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I think it is stealing because you are exactly duplicating something that someone else created without their permission. That being said, I don't really care that much about protecting digital media.
 

LeninGHOLA

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I think it is stealing because you are exactly duplicating something that someone else created without their permission. That being said, I don't really care that much about protecting digital media.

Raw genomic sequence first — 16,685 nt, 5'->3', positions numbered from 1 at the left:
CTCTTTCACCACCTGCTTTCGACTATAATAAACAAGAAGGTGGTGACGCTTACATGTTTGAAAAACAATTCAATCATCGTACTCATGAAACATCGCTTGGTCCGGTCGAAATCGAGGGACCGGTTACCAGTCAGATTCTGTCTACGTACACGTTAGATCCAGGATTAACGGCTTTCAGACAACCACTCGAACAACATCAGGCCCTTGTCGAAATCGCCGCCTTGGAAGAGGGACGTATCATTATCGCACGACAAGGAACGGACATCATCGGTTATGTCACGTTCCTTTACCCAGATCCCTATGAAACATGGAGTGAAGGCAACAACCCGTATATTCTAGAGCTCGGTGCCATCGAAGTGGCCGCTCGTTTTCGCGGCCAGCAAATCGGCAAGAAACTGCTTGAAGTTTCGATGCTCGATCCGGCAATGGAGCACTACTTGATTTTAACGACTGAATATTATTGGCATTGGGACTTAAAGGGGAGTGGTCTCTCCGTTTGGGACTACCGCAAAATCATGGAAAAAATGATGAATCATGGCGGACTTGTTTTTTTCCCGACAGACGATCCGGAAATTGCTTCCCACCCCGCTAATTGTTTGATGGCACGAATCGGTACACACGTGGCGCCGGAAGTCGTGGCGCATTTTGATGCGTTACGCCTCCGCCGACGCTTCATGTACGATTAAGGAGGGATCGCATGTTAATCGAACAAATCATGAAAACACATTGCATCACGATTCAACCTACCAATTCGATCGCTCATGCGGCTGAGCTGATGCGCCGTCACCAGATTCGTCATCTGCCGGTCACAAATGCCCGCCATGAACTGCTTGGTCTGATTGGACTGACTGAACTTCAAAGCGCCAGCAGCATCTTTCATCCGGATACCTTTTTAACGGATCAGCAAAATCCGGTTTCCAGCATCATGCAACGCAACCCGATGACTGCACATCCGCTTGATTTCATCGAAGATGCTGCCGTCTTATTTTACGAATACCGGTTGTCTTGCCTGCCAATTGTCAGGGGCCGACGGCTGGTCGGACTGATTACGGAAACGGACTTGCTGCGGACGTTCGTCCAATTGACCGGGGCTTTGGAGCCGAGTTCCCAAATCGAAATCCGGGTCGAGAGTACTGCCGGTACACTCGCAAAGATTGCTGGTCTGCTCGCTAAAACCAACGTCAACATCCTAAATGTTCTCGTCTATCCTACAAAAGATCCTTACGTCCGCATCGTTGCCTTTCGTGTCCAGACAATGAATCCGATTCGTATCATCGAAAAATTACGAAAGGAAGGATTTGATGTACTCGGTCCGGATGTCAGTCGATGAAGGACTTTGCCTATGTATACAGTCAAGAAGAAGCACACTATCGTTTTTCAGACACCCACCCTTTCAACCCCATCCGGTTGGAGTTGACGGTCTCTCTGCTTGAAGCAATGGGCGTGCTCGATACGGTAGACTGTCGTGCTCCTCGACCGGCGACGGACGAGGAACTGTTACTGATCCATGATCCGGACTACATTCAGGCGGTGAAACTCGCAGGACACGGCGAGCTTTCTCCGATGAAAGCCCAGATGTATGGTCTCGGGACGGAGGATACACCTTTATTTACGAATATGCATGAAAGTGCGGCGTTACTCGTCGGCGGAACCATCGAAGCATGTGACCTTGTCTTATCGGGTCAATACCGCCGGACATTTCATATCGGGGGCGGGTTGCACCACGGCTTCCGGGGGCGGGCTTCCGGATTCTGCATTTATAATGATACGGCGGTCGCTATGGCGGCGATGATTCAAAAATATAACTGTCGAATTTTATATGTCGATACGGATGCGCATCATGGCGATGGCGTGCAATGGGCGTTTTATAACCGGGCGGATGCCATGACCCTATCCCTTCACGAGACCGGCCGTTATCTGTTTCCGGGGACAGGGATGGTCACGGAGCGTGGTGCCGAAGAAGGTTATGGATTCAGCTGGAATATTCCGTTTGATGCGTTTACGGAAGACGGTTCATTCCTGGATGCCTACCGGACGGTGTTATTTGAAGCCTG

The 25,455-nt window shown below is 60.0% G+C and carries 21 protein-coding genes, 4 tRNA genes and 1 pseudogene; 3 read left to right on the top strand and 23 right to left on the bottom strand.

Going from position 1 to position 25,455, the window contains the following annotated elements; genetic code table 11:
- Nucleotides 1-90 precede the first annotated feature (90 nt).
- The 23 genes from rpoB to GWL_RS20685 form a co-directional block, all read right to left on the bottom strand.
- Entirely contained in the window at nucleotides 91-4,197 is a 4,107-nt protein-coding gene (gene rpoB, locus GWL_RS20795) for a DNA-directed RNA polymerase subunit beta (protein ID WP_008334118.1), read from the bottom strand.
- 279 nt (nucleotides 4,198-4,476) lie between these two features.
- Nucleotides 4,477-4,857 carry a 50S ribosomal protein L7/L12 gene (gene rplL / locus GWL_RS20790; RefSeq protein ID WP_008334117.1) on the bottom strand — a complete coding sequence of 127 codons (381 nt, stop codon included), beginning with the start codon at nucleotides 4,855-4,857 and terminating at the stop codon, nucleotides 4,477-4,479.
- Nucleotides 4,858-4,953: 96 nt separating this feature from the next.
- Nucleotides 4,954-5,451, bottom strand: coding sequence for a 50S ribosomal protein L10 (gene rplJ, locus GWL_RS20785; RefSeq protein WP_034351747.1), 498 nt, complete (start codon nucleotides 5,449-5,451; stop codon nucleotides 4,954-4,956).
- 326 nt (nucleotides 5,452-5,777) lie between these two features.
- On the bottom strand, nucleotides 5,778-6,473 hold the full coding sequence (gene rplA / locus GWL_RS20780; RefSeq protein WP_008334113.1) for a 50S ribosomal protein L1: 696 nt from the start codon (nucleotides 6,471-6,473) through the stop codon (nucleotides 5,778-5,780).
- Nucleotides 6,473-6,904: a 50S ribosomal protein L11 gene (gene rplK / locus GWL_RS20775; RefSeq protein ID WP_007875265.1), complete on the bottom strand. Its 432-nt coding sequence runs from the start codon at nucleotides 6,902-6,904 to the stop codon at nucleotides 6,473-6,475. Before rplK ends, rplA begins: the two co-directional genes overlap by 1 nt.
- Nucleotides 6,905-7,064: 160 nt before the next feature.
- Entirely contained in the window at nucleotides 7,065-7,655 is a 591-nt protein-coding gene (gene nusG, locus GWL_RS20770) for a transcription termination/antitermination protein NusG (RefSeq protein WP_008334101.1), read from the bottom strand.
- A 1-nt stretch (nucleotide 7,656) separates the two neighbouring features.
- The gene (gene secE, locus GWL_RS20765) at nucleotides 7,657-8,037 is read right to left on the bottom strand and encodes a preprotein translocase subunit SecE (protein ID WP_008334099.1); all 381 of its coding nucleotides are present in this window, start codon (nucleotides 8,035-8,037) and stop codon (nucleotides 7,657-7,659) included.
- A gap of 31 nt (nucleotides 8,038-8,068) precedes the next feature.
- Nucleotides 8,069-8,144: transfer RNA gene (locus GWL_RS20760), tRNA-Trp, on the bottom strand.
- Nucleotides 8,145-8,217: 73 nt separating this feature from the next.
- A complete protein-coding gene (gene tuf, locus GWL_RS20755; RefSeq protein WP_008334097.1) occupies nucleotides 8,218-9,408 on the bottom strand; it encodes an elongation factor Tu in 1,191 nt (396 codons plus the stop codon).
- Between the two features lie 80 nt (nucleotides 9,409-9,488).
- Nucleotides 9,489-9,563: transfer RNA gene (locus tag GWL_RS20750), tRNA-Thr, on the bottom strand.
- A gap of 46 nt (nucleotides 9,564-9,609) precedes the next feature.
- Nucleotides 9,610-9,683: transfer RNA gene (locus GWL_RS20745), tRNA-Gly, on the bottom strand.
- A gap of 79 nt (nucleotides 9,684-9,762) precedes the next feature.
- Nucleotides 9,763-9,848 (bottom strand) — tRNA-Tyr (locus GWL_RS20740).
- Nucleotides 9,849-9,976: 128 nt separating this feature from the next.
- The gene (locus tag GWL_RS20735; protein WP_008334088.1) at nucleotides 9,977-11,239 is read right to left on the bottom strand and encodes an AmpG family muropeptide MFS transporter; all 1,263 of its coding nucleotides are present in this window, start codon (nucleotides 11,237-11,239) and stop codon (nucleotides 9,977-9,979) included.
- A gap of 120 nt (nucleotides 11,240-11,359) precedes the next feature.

I just stole your post. You can't have it back.
 

beowulf7

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I've been making the same argument as this prof. for years. I roll my eyes x100 whenever the MPAA/RIAA/etc. call illegal up/downloading "stealing". :rolleyes:
 

beowulf7

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In related news, the MPAA and RIAA hire a hitman to take out this Rutgers prof. :eek: